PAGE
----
Thiruvananthapuram: Cow vigilantes pose a threat to Kerala’s plans to achieve self-sufficiency in milk production, the state’s Animal Husbandry Minister said.
The southern state had put on hold its ambitious project to bring 200 Gir cows, a high-yielding species, from Gujarat following apprehensions about transporting them by road because of the reported presence of gau rakshaks, or so-called cow protectors.
State Minister for Forests, Animal Husbandry and Zoos K. Raju said Kerala had planned to procure the Gir breed as part of its efforts to boost milk production.
Not just from Gujarat, but procurement of cows from other states has also been hit hard by the possible threat of mob violence in the name of protecting cows, he said.
“We have not abandoned our plan to procure Gir cows from Gujarat. It is under active consideration. But, we have put it on hold due to the risk of transporting the cows,” Raju said.
Known for their yield, Gir cows belong to the Gir forest region and surrounding districts of Saurashtra region of Gujarat. The ability to withstand hot climates make the high-quality breed a favourite of farmers.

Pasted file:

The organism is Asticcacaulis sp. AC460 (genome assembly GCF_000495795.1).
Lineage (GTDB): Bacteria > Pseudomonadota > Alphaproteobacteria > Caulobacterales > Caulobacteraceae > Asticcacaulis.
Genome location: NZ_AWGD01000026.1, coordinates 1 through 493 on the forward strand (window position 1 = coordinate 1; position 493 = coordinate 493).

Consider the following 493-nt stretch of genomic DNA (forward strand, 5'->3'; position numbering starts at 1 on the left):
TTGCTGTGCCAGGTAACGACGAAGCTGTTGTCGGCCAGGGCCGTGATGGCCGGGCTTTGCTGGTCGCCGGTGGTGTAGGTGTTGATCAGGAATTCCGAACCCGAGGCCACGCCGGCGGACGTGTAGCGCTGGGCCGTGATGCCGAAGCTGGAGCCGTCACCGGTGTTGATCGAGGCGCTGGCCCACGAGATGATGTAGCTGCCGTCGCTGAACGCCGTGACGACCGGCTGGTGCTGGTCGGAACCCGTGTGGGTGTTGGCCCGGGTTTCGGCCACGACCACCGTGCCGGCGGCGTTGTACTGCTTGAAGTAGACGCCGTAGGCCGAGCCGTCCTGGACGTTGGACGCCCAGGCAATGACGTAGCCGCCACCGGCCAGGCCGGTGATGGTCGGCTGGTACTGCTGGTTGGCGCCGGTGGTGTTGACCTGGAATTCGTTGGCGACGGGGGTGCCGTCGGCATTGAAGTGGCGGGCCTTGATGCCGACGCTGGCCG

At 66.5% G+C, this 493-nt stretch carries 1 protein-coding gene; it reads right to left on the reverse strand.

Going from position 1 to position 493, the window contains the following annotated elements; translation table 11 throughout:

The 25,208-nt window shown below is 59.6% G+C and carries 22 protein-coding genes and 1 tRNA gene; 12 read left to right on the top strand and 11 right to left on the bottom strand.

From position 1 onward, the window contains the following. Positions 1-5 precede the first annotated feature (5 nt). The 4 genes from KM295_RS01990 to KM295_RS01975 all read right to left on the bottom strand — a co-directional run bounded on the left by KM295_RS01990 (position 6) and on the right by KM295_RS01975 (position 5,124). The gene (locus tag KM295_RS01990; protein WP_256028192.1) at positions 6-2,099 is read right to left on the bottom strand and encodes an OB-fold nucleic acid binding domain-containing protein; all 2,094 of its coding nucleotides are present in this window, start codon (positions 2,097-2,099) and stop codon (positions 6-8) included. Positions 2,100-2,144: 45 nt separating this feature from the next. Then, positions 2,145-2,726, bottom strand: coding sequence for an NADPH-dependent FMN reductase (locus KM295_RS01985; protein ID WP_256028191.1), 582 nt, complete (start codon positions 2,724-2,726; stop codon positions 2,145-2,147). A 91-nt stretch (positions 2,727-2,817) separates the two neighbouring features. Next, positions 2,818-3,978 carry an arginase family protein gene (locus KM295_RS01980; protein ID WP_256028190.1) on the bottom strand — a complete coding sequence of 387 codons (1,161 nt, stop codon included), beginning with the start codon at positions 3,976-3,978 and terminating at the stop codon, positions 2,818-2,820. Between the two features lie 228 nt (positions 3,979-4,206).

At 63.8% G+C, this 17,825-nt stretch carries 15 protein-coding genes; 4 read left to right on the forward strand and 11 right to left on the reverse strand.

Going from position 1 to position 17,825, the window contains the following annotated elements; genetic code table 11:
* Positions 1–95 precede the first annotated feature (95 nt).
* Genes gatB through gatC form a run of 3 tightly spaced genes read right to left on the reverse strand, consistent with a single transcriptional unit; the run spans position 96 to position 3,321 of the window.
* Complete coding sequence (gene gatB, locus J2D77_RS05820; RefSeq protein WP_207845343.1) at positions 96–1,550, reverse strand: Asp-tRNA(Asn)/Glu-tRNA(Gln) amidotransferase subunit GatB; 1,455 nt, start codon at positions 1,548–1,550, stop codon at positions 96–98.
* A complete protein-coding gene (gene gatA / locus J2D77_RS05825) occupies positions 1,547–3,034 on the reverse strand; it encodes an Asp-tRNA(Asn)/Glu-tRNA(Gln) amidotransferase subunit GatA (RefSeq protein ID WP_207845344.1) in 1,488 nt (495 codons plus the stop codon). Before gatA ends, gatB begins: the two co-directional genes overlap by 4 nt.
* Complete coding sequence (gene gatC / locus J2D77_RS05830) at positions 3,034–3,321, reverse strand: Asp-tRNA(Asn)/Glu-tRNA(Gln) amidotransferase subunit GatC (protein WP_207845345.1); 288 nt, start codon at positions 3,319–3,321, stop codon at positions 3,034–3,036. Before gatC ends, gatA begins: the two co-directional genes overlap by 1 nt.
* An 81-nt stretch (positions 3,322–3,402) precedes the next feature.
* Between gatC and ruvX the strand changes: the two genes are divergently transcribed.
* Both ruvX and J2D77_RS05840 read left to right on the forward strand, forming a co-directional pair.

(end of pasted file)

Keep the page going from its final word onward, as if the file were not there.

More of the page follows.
Kerala was planning to procure as many as 200 cows by paying more than Rs100,000 (Dh5,671) for each bovine.
Raju said he had recently visited Gujarat and met the minister concerned to discuss the plan.
“The authorities in the state had responded positively. The availability of cows was also not an issue. Our plan was to go to the villages there and procure cows directly from farmers,” the minister said.
The Gujarat authorities had ensured safe transportation of the cows within the state borders, he said.
“But, we have to travel through other states including Maharashtra before reaching Kerala. It will be very risky to transport the cows through this distance in the wake of reports about the presence of cow vigilantes,” he said.
He said despite the threats, the state wished to go ahead with the project and necessary steps would be taken in this regard soon.
Saying cow vigilantism had hit Kerala’s prospects in milk production, the minister said it should be stopped at the earliest.
“Lakhs [hundreds of thousands] of people are earning a living rearing cattle in the country. The threat from gau rakshaks has badly affected their livelihood. It has also hit the state’s plan to achieve self-sufficiency in milk production,” he said.
The procurement of high breed cows from other parts of the country is essential to achieve the target and depending solely on local breeds would not help do so, the minister added.